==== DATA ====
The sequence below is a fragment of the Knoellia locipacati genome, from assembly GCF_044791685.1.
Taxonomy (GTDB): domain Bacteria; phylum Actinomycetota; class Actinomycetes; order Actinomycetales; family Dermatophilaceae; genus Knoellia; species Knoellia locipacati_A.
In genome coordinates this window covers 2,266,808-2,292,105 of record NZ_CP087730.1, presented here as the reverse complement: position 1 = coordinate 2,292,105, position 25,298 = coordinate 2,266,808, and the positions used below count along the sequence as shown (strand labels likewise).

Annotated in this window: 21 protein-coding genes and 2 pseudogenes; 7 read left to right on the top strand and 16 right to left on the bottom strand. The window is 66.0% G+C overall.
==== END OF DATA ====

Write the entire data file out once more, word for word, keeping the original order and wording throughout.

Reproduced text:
The sequence below is a fragment of the Knoellia locipacati genome, from assembly GCF_044791685.1.
Taxonomy (GTDB): domain Bacteria; phylum Actinomycetota; class Actinomycetes; order Actinomycetales; family Dermatophilaceae; genus Knoellia; species Knoellia locipacati_A.
In genome coordinates this window covers 2,266,808-2,292,105 of record NZ_CP087730.1, presented here as the reverse complement: position 1 = coordinate 2,292,105, position 25,298 = coordinate 2,266,808, and the positions used below count along the sequence as shown (strand labels likewise).

Annotated in this window: 21 protein-coding genes and 2 pseudogenes; 7 read left to right on the top strand and 16 right to left on the bottom strand. The window is 66.0% G+C overall.